McGuane Part 1: Flamethrower Turkey With Captain Berserko aka Tom McGuane

June 27, 2014 By: Cristina Perachio - 1 Comment

“I thought the Comanches were out there trying to signal us,” McGuane says, doubled over with laughter, shielding his eyes from the smoke billowing from his grill. I was nervous to meet Tom but he was so sweet and easy going –easy to laugh and knee slap– that I felt at home quick.

The turkey did in fact catch fire. Bass’ Flamethrower Turkey – look for the recipe when the book hits shelves.

But the chili! At least there’d be chili and cornbread if the turkey couldn’t be saved. And chili cooked by a real Louisianan! “Why have one bad meal when you can have two!” joked Skip, stirring the elk chili.

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We took over the McGuane’s kitchen much later than expected. I was in charge of the cornbread pudding and apple crumble. Because the stove was broken, both dishes had to bake in the countertop mini-stove which I feared would explode like an overworked Easy Bake Oven. Tom’s wife, Lorraine (fun fact – Jimmy Buffet’s sister) was a really good sport about letting us destroy their kitchen and almost setting their house very flammable and historical log cabin and entire ranch on fire. She called us The Merry Pranksters.

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We’d been prepping and cooking for hours but nothing was done when the guests started to arrive. Writers Greta Ehrlich and former NPR host Neal Conan, Toby Thompson, Walter Kirn and Amanda Fortini were among the guests. Suddenly there was a kitchen full of writers being unfairly witty and hilarious which was about the time I became mute and got cornbread pudding tunnel vision.

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Tom is a real storyteller. For someone who claims he doesn’t go out, doesn’t entertain (“I was shocked he was having people here. What’s it been – two years?” teased neighbor/hunting buddy Brion, also in attendance) he has a stockpile of dinner party tales without that rehearsed tone. He’s funny. And engaging. And just really fucking funny.

It rained so we ate inside, in a circle in the living room lit with candles, with plates in our laps and McGuanes four dogs at our feet. Even the turkey came out and everyone had seconds, thirds of the chili and cornbread pudding.

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Everyone had come in from different places — Greta & Neal from their macadamia farm in Hawaii, Walter & Amanda from LA — and everyone had stories to share. Walter (Thumbsucker and Up In the Air) is so smart and silly and tells us “I had a reading…” horror stories. Walter once read to a room of one (“I’m a professional god dammit!” he told himself) only to realize later it wasn’t a fan but a homeless man seeking shelter. McGuane has a similar story, signing books in an empty warehouse, only to have Lorraine’s entire family come to visit. “He really does have fans!” Lorraine told them. “Of course, Buffet puts out a book the same week and it’s a best seller!” he says, referring to his brother-in-law, “All the parrot heads line up for miles!”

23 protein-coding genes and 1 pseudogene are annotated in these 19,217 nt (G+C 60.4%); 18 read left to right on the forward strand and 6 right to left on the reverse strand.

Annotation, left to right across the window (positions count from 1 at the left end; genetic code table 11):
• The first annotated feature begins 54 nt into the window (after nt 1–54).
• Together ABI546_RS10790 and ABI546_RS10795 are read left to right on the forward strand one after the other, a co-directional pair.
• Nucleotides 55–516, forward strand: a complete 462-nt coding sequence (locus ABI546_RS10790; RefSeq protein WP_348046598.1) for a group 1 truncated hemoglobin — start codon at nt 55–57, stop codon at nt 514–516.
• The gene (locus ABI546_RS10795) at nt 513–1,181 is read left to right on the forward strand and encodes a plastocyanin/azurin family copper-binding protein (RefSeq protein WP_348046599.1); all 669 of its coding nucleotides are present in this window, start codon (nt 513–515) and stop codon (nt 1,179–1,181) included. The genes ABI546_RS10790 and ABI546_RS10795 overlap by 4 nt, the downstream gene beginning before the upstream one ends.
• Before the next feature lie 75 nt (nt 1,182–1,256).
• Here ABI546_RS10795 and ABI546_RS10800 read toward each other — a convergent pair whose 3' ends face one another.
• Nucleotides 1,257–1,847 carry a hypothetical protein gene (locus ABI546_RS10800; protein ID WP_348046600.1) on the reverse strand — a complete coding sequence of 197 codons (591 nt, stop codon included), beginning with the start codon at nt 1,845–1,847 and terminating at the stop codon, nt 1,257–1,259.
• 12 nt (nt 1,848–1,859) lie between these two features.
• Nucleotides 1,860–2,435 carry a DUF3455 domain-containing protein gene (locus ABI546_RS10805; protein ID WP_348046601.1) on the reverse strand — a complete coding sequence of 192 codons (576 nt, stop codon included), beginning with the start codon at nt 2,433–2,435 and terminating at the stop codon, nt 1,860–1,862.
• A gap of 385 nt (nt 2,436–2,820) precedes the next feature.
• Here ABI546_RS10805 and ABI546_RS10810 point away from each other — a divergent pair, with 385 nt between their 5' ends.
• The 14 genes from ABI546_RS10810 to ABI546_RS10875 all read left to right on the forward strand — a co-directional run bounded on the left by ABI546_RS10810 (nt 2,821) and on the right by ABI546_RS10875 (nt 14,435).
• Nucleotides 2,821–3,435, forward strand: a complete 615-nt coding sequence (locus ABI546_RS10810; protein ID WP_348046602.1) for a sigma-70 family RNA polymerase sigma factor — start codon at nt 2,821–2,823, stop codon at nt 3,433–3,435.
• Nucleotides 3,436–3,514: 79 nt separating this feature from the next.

Tom and Lorraine have this really sweet relationship where they call each other on their shit but it’s kind. Tom will say something devilish and she’ll warn, “Alright, Tom McGuane. That’s enough.” They reminisce about “the old days” in Key West, where Tom earned the nickname Captain Berserko. He scratched his head, “I used to be kind of subversive…but now I’m Grandpa. How the hell that happen?” he asks. “I mean, really, I used to have a gold star in my damn tooth!” It’s true, they talk more about their grandchildren (who Tom says are all so straight laced and smart and sane, “Must’ve skipped a generation.”) and their bird dogs than the old days.

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Tom, a former Stegner fellow, tells us about Wallace Stegner himself. “Did you ever meet him? No, you’re too young, you wouldn’t have,” he says to Molly (a current Stegner fellow) and Skip (a former.) Once as a student, Tom found himself alone with his hero on an elevator. Having Stegner to himself, a nervous Tom asked, “What should I do with the money, Mr. Stegner?” And Stegner said something like, What do I care? Take the money and go to Hawaii.

I serve my apple crumble (don’t tell but the topping is Betty Crocker oatmeal cookie mix) and everyone stops storytelling for a few seconds to eat so all you hear is the clinking of forks against porcelain.

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Maybe it was all the sugar but the conversation moves towards politics. Everyone looks to Neal and listens and nods like we’re huddled around a radio. “I wish you hadn’t reminded me you hosted Talk of the Nation,” jokes Walter, “your voice just cuts through everything. I can’t hear anything else.” But he means it as a compliment. I think I learn more in the 20 minute conversation about the election and who the republicans will run than I ever have actually watching the news. I’m all set with sound bytes until 2016.

Tom offers to make espresso and that’s when I finally get a moment with him almost to myself. He asks what I’m writing and how I met Rick and brags about his espresso machine. He’s proud of it. He gets the titles of Molly and Skip’s books so he can order them online.

No one wants to be the one to wind things down but the party ends when Lorraine and Tom realize it’s midnight and announce it’s way passed their bedtime. The four of us, the Merry Pranksters are staying just down the road from their house in the guest cabin. I sleep in a room with a window and a writing desk facing the river and though my mind is racing with stories from dinner and things I wish I’d said, I fall asleep to the sound of rushing water.